I'm not one to make New Year's Resolutions, but in January, I took inspiration from something I read in a magazine about setting goals for the year ahead. The article was primarily focused on achieving your creative goals and suggested that if you were a visual person, instead of writing a list of things with tick boxes next to them - rather dry and dull - try sticking inspirational images on your wall of projects you'd love to attempt. This makes things more real and, therefore, attainable and seeing all the vivid colours and textures, makes you want to start straight away.
So, I did just that and decided, that to start with, I wanted to learn to crochet, to be able to create some of the things I was looking at on my wall. A good friend of mine has always offered to teach me, so armed with a crochet hook and some yarn, I finally took her up on her offer and went over to her house. It was a lovely morning - very 'hyggelig' - where we sat and chatted and ate homemade leek and potato soup with ingredients from her allotment. She showed me a lovely cushion she'd made which she'd edged with crochet and we flicked through books with projects she was excited about making. We had a lovely morning and I'm very grateful. Her confidence and enthusiasm rubbed off on me and a trip to the local library ensued to look at what crochet books were out there to enable me to continue learning the skills she had taught me.
One book in particular stood out called 'Beginner's Guide to Crochet' by Sarah Shrimpton. I checked the reviews online and they were all glowing and had five stars so I went ahead and bought myself a copy, which is now very dog eared and thumbed through, with notes scribbled all over it.
The reason why it is so good, is that it is truly a beginners book. It isn't a book with lovely projects and a few techniques thrown in at the beginning for good measure. I imagine this is due to the fact that Sarah too was a beginner not so long ago and taught herself to crochet after becoming a mum for the second time. She started a blog which is now full of ideas, advice and patterns. No doubt she would have liked a book like hers full of all the detail she had to search for when learning. Sarah understands how much information and encouragement you need as a beginner and she has thankfully, written it all down in this guide.
Her style is chatty, friendly, honest and reassuring. Sarah guides you each step of the way, not leaving out any detail and telling you when it doesn't matter if it's not perfect! For each stitch or technique, there is a project to follow to practise and hone your new skill. It also means you create something from the start, which is very satisfying.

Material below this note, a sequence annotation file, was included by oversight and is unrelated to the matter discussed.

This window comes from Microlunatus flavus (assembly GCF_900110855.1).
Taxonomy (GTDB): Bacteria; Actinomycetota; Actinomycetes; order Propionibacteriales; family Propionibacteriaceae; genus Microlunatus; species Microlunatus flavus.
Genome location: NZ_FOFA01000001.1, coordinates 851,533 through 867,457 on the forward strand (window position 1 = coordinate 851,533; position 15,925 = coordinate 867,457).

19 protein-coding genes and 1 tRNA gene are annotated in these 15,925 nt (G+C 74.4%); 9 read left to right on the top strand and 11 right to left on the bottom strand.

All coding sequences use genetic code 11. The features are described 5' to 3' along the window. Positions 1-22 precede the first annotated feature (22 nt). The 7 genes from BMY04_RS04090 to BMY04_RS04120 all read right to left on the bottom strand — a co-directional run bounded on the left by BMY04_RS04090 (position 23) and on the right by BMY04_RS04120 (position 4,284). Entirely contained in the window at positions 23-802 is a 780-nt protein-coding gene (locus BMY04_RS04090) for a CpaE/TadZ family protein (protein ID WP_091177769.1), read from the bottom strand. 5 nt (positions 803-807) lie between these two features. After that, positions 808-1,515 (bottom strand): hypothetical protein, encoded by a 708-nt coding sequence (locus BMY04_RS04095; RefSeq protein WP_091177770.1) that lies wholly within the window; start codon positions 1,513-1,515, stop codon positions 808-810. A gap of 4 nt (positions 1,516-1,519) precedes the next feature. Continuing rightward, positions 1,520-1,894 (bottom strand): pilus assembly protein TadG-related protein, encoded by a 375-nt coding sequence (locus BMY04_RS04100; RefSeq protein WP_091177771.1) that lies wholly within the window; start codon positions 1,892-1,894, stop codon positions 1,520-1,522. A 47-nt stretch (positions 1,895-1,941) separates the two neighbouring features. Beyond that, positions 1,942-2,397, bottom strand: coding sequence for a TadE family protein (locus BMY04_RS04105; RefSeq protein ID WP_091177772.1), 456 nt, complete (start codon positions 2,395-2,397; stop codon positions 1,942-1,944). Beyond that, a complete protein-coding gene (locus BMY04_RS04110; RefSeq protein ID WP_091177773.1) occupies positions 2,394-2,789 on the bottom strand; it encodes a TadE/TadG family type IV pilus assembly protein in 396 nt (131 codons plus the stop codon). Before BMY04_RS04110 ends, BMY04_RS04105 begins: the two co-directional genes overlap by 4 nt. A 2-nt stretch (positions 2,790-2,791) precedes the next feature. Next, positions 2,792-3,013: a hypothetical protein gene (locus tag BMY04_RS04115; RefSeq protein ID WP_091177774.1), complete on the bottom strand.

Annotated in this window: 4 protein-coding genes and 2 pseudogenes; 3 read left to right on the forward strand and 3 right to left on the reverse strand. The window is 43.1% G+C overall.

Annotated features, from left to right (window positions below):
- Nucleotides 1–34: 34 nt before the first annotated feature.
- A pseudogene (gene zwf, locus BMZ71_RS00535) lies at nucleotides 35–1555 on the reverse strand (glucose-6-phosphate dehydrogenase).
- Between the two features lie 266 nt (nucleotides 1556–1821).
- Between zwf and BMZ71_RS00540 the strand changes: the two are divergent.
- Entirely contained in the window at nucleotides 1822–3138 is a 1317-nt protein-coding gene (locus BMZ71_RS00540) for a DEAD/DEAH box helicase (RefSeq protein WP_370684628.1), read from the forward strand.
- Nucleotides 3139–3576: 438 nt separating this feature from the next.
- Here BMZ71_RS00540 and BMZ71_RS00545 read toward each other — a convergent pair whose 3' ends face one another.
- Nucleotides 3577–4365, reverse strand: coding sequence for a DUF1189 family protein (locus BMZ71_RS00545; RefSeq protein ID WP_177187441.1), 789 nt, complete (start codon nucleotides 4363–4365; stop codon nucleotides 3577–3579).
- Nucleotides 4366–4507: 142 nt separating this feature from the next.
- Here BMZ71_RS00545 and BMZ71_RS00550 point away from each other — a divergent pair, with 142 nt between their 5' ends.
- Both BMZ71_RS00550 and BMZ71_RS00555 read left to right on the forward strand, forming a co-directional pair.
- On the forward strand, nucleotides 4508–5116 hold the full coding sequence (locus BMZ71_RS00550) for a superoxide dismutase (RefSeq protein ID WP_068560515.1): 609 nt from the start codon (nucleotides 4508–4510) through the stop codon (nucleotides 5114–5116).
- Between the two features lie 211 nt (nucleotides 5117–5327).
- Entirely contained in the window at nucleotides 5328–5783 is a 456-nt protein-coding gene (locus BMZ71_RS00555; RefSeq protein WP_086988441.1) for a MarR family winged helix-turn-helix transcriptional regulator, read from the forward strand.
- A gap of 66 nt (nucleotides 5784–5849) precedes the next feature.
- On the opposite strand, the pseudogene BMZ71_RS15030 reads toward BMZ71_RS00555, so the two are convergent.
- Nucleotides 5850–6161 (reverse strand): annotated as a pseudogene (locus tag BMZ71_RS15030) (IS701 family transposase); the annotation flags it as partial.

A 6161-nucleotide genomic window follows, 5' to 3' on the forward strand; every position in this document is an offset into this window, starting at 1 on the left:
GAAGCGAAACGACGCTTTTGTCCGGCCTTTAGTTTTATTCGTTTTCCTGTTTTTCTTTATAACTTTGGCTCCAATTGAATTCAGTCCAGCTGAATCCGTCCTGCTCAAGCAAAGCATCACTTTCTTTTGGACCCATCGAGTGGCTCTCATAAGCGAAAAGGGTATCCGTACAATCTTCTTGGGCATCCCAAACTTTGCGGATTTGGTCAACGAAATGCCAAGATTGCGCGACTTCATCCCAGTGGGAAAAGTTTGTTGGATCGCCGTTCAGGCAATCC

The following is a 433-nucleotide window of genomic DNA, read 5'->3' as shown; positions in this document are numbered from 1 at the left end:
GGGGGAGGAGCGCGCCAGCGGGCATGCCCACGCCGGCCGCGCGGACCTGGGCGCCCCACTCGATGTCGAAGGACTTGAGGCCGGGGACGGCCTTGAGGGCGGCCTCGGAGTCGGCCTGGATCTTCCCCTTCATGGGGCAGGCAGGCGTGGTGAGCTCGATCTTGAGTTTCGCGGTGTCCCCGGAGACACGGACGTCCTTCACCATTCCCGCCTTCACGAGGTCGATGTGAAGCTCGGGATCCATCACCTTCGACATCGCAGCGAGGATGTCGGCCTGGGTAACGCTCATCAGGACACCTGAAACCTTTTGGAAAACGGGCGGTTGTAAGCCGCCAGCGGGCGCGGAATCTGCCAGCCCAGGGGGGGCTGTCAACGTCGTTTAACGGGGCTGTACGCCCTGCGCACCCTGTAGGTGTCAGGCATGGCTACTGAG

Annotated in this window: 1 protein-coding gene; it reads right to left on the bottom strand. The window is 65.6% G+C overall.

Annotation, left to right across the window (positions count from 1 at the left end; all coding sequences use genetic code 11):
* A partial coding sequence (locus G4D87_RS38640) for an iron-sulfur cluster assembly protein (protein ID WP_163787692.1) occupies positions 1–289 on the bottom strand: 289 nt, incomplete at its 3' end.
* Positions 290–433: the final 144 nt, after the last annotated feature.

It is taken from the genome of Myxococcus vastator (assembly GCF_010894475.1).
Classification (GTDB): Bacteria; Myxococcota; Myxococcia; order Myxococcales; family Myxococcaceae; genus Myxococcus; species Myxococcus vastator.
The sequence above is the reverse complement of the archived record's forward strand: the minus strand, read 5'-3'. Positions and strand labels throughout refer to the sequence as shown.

The book is split into chapters, the first involving learning the basic three stitches you need in order to crochet and also how to increase and decrease. I am gradually working my way through the whole book, which I would highly recommend for helping you to become competent and to ensure you continue to learn new techniques, keeping your interest alive.
Crocheting has become very addictive - as Sarah warns you in the introduction to her book. Actually, I started learning at the start of the year, just as I found out my dad had a terminal illness and it has been my saving grace ever since. it has given me a focus, creative outlet and distraction, whilst I have been grappling with my emotions, grief and struggling with bringing meaning back into my life and finding a way to move forward. It may sound daft, but it's true. Many people use craft as a way to cope with depression.
I would also recommend sharing your skills, it's such a nice thing to do. It's homely, intimate and friendly. It makes you feel connected, cosy, happy and special, especially in a world that feels more and more uncaring, remote and hostile. I'd highly recommend it and who knows where it may lead you?
Above are photos of my finished projects from the first chapter. The cafetière cosy is crocheted in Double Crochet (UK terms). The dishcloths are in Half-Treble Crochet. I also experimented working in stripes. The bangles are in Treble Crochet, which covers the three basic stitches. The lavender hearts and bunting practise your decreasing and increasing. All the projects, except the cosy - made with wool from a charity shop - were knitted using Rico Yarns - Creative Cotton Aran, Essential Cotton Soft and Baby Cotton Soft. I shall post more pictures of my work from the following chapters, which include working in the round and mixing stitches together.